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Confessions of a Hospital Snob

Jan 19

Posted by: ACHA
1/19/2012 2:54 PM  RssIcon

By Kim Edgren

I consider myself a hospital snob. It is easy for me because I live so close to Boston and some of the top hospitals for anything I have ever needed. When my friends ask my opinion about healthcare, I always steer them in that direction, even with many other hospital options much closer.

As a cardiac patient, all of my care has been in Boston. But beyond cardiac care, I still make the trip in, too. The few occasions I have opted for my local ER or doctor, their lack of understanding of my complex heart issues has lead me right back down the Mass Pike. Being cared for at a great institution, I have had great doctors and access to advanced research and technology. I have a wonderful primary doctor and my cardiac team is the best and has been since I started there as an infant.

I was reluctant to make the switch from my pediatric cardiologist to the Adult Congenital Group because I had such a wonderful cardiologist. Times change, however, and so must we. As we age, the lines blur and our bodies are not so segmented. Am I tired because I am old or having a cardiac change? Is it hormones or a rhythm problem? Seeing the whole body, and the mind, must be worked into the equation.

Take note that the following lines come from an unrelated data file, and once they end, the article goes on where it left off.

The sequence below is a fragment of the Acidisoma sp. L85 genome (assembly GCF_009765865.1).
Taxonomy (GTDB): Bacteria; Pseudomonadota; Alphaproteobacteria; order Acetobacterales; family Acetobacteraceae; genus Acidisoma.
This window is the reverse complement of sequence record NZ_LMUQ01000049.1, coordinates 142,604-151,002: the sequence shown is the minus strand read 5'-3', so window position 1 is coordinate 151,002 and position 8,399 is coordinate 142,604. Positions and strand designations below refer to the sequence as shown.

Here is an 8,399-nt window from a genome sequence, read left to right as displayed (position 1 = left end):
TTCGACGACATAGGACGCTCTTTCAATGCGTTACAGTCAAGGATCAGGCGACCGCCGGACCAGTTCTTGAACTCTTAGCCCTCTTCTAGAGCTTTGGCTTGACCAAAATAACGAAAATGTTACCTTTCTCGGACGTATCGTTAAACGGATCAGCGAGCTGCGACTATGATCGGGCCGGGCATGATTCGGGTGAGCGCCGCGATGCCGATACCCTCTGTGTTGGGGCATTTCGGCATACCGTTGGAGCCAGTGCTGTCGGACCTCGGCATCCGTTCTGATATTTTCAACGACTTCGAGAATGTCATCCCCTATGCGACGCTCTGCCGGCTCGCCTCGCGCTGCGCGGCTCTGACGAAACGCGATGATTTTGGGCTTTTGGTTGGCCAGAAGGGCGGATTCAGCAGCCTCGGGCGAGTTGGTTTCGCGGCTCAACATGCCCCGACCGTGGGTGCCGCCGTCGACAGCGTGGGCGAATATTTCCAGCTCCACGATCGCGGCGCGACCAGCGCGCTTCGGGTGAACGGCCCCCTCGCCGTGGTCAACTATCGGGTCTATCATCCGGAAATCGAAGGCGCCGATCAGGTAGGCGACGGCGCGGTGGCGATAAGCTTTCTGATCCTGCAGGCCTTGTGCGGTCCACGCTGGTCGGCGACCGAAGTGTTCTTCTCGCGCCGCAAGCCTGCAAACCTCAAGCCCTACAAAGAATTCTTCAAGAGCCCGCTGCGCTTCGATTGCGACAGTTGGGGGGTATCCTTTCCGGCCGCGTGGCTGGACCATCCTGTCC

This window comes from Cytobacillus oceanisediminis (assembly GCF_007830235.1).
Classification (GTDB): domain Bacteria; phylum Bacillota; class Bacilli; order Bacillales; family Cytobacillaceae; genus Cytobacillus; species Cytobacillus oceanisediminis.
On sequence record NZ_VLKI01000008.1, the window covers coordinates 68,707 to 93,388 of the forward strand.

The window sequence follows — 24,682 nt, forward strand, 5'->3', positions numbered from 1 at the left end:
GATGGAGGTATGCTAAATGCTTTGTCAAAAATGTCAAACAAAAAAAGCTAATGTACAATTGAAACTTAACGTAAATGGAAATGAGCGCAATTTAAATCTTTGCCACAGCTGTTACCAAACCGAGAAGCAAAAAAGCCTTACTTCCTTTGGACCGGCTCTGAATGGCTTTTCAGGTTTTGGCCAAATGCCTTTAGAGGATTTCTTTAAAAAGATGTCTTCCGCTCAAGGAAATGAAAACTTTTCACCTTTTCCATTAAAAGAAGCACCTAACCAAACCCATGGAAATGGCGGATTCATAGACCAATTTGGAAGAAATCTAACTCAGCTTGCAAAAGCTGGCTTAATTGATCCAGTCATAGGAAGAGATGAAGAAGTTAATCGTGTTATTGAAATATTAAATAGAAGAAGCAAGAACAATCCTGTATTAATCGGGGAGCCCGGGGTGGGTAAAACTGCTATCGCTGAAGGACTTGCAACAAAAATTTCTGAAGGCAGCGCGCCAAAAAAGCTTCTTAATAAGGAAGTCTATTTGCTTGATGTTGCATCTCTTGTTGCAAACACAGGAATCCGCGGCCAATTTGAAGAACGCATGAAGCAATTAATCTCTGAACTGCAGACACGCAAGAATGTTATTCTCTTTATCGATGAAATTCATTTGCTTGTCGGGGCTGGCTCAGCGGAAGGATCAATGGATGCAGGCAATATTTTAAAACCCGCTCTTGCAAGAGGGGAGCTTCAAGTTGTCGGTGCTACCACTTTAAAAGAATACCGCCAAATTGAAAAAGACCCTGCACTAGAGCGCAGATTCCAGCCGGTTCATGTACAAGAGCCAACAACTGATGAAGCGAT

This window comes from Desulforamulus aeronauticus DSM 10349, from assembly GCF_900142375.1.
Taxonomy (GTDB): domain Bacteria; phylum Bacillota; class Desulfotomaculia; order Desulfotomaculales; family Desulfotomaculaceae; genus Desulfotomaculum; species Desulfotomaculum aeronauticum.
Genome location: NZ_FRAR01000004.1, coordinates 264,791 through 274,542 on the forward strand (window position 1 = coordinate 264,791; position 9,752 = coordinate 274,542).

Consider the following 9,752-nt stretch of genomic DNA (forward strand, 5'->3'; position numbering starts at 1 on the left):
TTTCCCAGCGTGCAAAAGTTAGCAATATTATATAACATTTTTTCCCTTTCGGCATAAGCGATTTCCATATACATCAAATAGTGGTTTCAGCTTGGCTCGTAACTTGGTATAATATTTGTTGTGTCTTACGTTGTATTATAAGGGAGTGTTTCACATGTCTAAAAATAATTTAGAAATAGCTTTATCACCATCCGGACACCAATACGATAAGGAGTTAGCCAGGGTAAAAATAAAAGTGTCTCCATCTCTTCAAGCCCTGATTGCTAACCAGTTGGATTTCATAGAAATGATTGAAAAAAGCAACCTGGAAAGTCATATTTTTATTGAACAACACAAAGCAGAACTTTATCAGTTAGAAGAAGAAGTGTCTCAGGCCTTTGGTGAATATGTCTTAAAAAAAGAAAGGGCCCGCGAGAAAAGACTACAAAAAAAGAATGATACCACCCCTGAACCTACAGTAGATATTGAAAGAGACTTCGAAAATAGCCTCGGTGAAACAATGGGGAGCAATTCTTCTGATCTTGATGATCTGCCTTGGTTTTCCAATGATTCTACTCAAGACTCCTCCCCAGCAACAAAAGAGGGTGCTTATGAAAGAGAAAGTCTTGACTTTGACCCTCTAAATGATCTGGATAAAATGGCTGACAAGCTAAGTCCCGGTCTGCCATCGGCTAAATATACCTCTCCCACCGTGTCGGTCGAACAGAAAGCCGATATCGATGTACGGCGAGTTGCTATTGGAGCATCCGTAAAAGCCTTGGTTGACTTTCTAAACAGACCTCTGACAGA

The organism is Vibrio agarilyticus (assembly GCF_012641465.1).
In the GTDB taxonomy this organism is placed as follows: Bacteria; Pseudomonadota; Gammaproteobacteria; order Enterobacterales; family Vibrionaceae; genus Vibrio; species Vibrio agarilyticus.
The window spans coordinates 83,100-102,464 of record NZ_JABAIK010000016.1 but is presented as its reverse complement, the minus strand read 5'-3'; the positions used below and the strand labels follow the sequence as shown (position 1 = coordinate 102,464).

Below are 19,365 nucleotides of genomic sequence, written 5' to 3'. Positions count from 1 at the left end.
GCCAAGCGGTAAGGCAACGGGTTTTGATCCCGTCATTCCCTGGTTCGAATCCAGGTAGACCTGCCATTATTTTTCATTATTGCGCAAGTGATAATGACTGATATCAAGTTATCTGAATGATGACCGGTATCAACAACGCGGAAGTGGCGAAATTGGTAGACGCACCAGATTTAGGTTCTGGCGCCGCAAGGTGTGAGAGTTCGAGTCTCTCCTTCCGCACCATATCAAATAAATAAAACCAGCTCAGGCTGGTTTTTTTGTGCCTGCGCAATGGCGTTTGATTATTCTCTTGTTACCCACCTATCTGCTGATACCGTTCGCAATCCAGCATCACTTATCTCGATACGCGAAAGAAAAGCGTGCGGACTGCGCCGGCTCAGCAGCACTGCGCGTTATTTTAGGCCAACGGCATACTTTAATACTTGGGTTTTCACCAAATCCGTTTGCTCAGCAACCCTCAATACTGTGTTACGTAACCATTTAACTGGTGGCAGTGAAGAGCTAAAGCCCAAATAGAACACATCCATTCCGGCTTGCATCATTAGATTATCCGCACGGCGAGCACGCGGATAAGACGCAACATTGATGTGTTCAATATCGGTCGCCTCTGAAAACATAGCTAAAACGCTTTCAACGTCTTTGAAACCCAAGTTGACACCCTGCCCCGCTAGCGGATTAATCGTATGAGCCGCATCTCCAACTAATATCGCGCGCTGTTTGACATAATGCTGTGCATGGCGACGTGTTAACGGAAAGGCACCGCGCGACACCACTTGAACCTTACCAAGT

This brings me to my current cardiologist. I went in last week, after seeing my primary, because I felt tired, an ache in my chest… all the same stuff I felt a year ago. After the tests, and his consultation of them, he spent a very long time talking with me after he said that things are working and my heart is still improving.

I didn’t get the feeling that I should be dismissed because the tests said my heart was still functioning properly, though. I got the feeling that we were going to sit there until we investigated why I felt the way I did and what we could do about it. And a lot of this involved wrapping my head around my now-changing heart. What my doctor really helped me see is it is all connected—and changing—and that where I am at this point in my cardiac adult life is going to be different; that now-different person with the cardiac condition needs to be cared for.

I am not good with change, I have found out over the last six months. And having lived my adult life without any real symptoms or limitations, I am seeing that is not going to be the case for the rest of my adult life. I have to adjust—and I will be honest, it sucks. But knowing I have a cardiologist who will take the time and see the whole picture of who I am, not just what makes me tick, is going to make it a lot easier.

Kim Edgren was born in 1966 with transposition of the great arteries, pulmonary stenosis and ventricular septal defect. She recently became the proud owner of a Melody valve! When she is not trying her hand at writing she is busy spending time with her partner and three girls, managing her two child care centers and planning her next vacation.

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7 comment(s) so far...


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Re: Confessions of a Hospital Snob